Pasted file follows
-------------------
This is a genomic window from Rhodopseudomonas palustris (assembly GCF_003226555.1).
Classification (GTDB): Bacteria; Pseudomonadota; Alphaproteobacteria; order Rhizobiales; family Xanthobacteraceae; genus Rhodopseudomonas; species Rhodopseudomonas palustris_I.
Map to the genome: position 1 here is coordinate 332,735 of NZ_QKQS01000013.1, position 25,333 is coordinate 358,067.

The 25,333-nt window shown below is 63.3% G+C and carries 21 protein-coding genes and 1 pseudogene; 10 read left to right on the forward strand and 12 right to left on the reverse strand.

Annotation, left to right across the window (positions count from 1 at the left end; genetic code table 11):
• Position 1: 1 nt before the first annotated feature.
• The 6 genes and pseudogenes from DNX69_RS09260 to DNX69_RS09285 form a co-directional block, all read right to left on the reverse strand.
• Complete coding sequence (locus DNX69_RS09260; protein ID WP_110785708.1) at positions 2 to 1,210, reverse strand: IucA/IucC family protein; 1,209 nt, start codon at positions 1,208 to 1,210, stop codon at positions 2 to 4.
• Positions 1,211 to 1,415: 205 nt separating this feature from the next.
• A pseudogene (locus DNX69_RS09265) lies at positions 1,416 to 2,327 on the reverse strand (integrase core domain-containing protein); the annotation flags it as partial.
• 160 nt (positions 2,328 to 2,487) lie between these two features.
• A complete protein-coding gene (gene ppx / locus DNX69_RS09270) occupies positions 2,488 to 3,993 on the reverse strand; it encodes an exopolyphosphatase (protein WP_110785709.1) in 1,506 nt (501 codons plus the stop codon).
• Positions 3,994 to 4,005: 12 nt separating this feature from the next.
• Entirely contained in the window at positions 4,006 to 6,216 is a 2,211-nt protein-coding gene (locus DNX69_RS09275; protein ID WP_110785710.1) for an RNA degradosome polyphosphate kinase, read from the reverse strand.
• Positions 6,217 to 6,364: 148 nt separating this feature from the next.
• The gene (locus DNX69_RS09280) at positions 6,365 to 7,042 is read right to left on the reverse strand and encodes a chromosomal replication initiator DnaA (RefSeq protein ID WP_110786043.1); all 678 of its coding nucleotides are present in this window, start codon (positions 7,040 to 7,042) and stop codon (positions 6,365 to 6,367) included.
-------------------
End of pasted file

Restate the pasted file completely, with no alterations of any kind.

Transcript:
This is a genomic window from Rhodopseudomonas palustris (assembly GCF_003226555.1).
Classification (GTDB): Bacteria; Pseudomonadota; Alphaproteobacteria; order Rhizobiales; family Xanthobacteraceae; genus Rhodopseudomonas; species Rhodopseudomonas palustris_I.
Map to the genome: position 1 here is coordinate 332,735 of NZ_QKQS01000013.1, position 25,333 is coordinate 358,067.

The 25,333-nt window shown below is 63.3% G+C and carries 21 protein-coding genes and 1 pseudogene; 10 read left to right on the forward strand and 12 right to left on the reverse strand.

Annotation, left to right across the window (positions count from 1 at the left end; genetic code table 11):
• Position 1: 1 nt before the first annotated feature.
• The 6 genes and pseudogenes from DNX69_RS09260 to DNX69_RS09285 form a co-directional block, all read right to left on the reverse strand.
• Complete coding sequence (locus DNX69_RS09260; protein ID WP_110785708.1) at positions 2 to 1,210, reverse strand: IucA/IucC family protein; 1,209 nt, start codon at positions 1,208 to 1,210, stop codon at positions 2 to 4.
• Positions 1,211 to 1,415: 205 nt separating this feature from the next.
• A pseudogene (locus DNX69_RS09265) lies at positions 1,416 to 2,327 on the reverse strand (integrase core domain-containing protein); the annotation flags it as partial.
• 160 nt (positions 2,328 to 2,487) lie between these two features.
• A complete protein-coding gene (gene ppx / locus DNX69_RS09270) occupies positions 2,488 to 3,993 on the reverse strand; it encodes an exopolyphosphatase (protein WP_110785709.1) in 1,506 nt (501 codons plus the stop codon).
• Positions 3,994 to 4,005: 12 nt separating this feature from the next.
• Entirely contained in the window at positions 4,006 to 6,216 is a 2,211-nt protein-coding gene (locus DNX69_RS09275; protein ID WP_110785710.1) for an RNA degradosome polyphosphate kinase, read from the reverse strand.
• Positions 6,217 to 6,364: 148 nt separating this feature from the next.
• The gene (locus DNX69_RS09280) at positions 6,365 to 7,042 is read right to left on the reverse strand and encodes a chromosomal replication initiator DnaA (RefSeq protein ID WP_110786043.1); all 678 of its coding nucleotides are present in this window, start codon (positions 7,040 to 7,042) and stop codon (positions 6,365 to 6,367) included.